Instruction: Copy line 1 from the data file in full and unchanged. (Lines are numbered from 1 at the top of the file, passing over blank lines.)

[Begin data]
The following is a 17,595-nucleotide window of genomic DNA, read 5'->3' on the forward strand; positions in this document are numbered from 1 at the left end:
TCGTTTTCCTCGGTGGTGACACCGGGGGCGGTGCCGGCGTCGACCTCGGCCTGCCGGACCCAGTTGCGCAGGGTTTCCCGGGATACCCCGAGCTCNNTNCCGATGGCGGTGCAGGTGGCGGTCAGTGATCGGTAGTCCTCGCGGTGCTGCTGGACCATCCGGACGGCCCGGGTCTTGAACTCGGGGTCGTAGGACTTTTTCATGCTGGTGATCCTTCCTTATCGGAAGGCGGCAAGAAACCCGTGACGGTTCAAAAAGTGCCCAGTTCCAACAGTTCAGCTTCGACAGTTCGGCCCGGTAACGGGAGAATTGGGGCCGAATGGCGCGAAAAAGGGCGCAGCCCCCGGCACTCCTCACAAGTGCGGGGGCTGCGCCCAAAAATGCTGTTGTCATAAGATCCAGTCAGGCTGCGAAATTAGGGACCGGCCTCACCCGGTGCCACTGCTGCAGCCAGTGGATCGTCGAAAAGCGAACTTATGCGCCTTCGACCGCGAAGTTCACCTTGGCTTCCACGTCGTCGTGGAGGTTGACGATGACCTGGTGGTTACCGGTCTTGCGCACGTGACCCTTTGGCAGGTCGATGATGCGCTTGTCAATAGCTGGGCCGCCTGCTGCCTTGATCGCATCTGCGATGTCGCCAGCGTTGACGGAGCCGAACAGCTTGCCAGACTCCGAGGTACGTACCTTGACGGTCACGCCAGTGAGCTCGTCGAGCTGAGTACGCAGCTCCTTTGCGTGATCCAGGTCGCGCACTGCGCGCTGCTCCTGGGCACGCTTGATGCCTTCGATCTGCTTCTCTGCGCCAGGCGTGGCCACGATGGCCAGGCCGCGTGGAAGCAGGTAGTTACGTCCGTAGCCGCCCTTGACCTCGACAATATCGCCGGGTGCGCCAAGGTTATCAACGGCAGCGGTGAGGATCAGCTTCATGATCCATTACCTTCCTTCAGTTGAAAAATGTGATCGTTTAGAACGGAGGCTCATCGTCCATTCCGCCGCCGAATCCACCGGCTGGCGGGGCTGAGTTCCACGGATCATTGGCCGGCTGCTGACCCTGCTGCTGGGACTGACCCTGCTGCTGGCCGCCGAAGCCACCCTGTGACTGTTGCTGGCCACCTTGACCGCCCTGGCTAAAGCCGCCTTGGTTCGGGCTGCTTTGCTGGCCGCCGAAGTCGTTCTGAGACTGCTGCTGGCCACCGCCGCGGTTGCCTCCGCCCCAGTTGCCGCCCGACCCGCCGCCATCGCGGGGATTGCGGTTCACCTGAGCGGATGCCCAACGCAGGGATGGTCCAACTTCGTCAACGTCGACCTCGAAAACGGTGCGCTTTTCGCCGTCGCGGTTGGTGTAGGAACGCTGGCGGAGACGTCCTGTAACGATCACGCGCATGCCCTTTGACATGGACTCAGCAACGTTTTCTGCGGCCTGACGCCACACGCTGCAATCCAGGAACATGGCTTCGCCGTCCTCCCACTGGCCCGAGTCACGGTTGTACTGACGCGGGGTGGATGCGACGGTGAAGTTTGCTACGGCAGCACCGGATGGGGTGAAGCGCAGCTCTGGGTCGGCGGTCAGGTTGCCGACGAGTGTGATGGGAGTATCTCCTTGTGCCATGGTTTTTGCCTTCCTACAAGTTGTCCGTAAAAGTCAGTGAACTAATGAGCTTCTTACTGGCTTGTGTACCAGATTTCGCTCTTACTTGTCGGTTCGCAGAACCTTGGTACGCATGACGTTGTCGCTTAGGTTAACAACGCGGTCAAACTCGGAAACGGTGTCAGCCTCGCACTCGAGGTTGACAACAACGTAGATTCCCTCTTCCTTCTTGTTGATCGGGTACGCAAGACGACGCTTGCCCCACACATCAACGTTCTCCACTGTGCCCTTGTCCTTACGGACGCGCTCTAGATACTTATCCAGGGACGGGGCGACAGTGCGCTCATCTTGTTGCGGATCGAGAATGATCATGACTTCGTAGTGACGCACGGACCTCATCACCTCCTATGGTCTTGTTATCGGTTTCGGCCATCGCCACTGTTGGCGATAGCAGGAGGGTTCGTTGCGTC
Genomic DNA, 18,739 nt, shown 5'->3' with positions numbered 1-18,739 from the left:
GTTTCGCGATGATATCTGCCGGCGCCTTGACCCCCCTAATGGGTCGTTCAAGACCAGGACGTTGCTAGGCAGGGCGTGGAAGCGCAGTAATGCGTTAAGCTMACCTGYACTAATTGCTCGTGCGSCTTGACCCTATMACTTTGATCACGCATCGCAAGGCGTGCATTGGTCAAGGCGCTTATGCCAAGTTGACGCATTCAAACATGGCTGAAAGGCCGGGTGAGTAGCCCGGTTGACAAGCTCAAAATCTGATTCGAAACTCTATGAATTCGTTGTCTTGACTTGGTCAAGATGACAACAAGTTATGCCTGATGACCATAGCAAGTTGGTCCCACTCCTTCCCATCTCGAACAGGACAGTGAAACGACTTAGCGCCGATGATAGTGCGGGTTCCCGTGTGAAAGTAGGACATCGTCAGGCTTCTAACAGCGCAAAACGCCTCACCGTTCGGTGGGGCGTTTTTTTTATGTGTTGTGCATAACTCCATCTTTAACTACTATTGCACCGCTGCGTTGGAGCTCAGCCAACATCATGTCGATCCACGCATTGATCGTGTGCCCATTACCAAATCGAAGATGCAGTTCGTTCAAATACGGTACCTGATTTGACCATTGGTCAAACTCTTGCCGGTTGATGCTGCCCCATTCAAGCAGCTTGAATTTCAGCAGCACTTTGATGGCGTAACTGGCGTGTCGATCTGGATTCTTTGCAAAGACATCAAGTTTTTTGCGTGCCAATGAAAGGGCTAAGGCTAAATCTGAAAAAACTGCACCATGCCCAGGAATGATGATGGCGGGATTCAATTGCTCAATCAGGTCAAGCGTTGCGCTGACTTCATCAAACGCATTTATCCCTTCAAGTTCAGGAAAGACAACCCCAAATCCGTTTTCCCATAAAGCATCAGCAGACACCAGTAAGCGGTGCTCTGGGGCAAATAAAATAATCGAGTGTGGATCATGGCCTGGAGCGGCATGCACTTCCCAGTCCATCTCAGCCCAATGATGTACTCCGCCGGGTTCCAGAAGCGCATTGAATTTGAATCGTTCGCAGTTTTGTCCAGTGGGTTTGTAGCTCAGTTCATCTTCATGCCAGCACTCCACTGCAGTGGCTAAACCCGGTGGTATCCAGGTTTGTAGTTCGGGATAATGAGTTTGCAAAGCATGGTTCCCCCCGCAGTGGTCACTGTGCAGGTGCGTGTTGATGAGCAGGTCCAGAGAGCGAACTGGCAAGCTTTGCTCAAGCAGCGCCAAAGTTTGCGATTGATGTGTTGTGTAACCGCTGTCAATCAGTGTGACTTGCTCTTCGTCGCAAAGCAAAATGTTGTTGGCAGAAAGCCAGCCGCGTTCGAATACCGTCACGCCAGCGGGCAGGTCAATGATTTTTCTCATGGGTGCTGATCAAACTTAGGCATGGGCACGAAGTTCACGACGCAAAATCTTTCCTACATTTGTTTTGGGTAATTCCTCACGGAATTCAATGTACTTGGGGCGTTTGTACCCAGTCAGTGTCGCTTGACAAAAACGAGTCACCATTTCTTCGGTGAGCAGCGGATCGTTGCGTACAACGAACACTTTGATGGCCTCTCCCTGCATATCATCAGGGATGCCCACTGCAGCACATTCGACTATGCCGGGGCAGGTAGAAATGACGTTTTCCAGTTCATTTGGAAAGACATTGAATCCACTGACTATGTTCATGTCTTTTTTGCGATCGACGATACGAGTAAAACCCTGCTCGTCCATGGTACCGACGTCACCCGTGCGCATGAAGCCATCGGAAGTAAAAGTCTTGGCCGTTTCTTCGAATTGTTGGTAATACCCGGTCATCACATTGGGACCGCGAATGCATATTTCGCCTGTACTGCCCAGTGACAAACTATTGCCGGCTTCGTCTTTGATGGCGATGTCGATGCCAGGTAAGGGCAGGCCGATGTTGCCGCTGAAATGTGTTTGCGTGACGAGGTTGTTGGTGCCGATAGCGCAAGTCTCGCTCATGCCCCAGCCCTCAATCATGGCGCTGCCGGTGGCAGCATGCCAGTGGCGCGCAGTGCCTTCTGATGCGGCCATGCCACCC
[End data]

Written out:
The following is a 17,595-nucleotide window of genomic DNA, read 5'->3' on the forward strand; positions in this document are numbered from 1 at the left end: